Another type of note = node


(Desalegn) #1

I know this point has been discussed a number of times. It might be a hard problem to implement in the current design. I just cannot stop thinking about it( I hope you don’t mind repeating the old story: this is off the wall after all).

The Plex in PersonalBrain is, however, more pliable than any of the views in Tinderbox. That is, you can scale it to see whatever level of complexity you need. You can even view your data in a quasi outline. The Map View in Tinderbox restricts you to one level of detail at a time. To see more of you information you need to switch to Chart or Outline views.

Steve Zeoli: https://welcometosherwood.wordpress.com/2010/06/08/tinderbox-vs-personalbrain-grudge-match-or-play-nice/

So, the point is to design a new note type. Call the nodes. They are different from the regular notes for they act as normal notes in the map view while they are containers in the outline view. They would have dedicated, system internal, links to make them look different.

Assume outline like this:

Now (regular Containers): we have a map like this:

When containers become nodes

I am not suggesting a new view. No, I want an improvement on the map view. The nodes being variants of Containers: and, one could even be converted to the other (in the ideal world):


(eastgate) #3

(eastgate) #4

The problems here are twofold:

  1. When we convert a container to a “node,” a great many new objects might be added to our view, since containers may contain hundreds or even thousands of items. Some of the newly-added objects might overlap or obscure objects that are already in our map; what happens to them? Some of the newly-added objects might be plopped down on top of adornments that have OnAdd actions; how do we handle that? If we move a daughter “node” in map view, what impact does that have when we convert the root “node” back into a container?

  2. The information hiding implicit in the handling of containers in map view is often desirable, both for clarity and for performance. In actual practice, flattening the hierarchy and representing it with links tends to make link networks that are too dense to comprehend. (There’s more of this in The Tinderbox Way, and will be still more the the forthcoming new edition.)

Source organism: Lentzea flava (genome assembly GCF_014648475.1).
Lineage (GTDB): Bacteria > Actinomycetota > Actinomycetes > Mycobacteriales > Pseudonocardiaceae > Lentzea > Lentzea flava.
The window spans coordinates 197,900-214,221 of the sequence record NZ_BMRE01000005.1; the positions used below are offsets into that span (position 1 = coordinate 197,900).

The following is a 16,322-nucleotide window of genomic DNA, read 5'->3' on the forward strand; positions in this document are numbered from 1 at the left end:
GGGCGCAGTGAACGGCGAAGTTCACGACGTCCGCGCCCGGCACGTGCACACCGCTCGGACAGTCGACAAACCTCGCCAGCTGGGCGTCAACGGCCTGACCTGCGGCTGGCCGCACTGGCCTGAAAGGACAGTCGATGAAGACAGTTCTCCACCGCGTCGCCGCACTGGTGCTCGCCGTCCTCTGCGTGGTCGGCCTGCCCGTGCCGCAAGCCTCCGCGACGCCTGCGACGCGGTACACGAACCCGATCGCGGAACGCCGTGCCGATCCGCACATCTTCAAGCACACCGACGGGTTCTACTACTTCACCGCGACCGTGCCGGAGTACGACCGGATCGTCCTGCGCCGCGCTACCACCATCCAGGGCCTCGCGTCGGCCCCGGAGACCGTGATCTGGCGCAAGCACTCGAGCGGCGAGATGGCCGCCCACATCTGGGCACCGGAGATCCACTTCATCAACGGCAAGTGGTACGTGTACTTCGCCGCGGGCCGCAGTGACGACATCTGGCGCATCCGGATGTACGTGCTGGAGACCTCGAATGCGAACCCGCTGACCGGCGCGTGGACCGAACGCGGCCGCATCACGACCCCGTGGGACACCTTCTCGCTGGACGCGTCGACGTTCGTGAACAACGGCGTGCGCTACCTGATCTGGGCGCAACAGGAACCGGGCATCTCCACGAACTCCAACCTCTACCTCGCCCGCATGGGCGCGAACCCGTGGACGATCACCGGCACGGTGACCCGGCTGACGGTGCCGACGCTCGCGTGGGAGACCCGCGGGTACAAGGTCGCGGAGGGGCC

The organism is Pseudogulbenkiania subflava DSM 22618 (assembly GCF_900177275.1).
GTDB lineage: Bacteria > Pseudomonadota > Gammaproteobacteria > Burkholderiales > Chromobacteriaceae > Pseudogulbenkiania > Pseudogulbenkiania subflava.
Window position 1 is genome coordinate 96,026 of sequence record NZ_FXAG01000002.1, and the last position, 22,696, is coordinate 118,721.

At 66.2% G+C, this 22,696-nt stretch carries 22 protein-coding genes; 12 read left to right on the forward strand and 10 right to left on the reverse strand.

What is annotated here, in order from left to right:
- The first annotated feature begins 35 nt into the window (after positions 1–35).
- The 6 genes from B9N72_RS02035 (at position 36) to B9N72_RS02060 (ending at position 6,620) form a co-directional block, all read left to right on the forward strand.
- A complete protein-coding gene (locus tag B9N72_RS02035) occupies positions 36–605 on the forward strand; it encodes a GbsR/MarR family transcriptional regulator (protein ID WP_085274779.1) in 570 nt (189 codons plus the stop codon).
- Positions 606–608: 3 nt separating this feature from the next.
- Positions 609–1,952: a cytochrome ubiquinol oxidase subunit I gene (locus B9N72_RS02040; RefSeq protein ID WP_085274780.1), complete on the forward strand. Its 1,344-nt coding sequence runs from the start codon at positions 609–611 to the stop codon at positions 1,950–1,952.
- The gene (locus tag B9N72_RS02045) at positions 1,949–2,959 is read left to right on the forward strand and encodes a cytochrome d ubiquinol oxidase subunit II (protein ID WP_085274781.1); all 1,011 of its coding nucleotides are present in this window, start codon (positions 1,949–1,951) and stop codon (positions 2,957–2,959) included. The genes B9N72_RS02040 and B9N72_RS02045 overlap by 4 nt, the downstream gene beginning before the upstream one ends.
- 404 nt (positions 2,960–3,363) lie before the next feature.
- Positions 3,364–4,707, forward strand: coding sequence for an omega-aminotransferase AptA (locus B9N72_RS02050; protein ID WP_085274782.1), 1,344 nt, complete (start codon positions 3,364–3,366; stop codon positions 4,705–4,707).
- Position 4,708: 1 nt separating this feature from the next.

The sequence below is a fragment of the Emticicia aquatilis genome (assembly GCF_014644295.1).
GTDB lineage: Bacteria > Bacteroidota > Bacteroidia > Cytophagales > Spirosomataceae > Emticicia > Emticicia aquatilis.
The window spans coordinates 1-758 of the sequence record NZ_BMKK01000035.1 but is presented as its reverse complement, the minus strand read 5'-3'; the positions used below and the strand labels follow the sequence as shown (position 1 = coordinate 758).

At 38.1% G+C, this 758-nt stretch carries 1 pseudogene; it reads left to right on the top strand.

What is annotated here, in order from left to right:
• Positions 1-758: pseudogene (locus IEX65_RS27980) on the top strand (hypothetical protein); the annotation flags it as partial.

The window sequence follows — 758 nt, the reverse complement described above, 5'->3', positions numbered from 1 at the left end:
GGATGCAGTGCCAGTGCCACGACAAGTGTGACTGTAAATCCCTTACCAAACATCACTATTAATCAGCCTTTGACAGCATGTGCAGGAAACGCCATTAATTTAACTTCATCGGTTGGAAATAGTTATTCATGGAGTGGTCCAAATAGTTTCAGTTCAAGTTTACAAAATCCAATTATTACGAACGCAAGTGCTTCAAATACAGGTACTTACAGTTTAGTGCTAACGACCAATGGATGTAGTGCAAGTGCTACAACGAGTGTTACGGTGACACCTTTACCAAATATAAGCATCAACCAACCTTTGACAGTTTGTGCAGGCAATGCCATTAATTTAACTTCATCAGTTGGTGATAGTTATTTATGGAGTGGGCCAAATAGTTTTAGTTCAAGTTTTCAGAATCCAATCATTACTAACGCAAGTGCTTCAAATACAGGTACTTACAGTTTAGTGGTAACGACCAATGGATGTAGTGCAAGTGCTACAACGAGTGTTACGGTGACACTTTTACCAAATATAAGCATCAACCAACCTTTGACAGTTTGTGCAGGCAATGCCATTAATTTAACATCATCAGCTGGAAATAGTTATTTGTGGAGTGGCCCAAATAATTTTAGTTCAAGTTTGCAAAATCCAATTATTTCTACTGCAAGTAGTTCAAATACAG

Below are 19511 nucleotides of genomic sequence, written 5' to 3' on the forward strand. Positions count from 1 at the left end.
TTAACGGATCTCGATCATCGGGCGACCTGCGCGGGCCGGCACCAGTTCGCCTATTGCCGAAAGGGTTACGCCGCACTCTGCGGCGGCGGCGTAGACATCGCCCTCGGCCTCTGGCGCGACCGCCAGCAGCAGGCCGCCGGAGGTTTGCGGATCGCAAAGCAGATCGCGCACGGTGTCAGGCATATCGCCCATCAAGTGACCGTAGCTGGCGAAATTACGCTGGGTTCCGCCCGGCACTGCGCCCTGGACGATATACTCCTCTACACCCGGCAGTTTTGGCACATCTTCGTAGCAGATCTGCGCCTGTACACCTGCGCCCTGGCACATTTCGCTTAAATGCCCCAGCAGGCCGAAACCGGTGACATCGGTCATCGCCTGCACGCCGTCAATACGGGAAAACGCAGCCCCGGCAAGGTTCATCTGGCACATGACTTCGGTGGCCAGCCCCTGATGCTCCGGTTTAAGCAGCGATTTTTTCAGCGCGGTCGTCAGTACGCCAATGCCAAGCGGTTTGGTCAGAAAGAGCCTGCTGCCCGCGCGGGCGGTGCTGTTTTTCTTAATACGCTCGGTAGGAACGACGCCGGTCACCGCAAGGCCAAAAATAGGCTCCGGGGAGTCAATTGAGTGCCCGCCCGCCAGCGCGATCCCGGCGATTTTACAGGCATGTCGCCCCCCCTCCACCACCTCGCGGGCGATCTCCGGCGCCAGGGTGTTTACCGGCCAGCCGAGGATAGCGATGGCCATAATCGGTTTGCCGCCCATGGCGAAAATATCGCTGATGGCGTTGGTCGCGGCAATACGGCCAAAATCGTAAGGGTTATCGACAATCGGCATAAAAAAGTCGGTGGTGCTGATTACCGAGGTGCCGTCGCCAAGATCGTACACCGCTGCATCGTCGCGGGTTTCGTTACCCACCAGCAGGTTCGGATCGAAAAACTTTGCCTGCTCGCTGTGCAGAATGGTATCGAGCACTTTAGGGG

There’s a lot of research literature in the area. The hyperbolic view used in The Brain was the subject of two competing patents, which may have impeded adoption; that’s one reason we haven’t done more with non-Euclidean views. A competing formalism uses mechanics and simulated annealing for automatic layout, but it (like the hyperbolic view) works best for sparsely-linked, nearly-hierarchical documents.


(Desalegn) #5

Some of the newly-added objects might overlap or obscure objects that are already in our map; what happens to them?

The conversion will always expand the sub-notes downwards. The user should be aware of the possible overlaps. So, the conversion should be made (possible) only on the lowest Containers. The Convert command can even be deactivated (you seem to have the technology already to deactivate commands based on the position of the notes in the map) for higher containers. Drag it to the bottom of the map, the Convert command activates.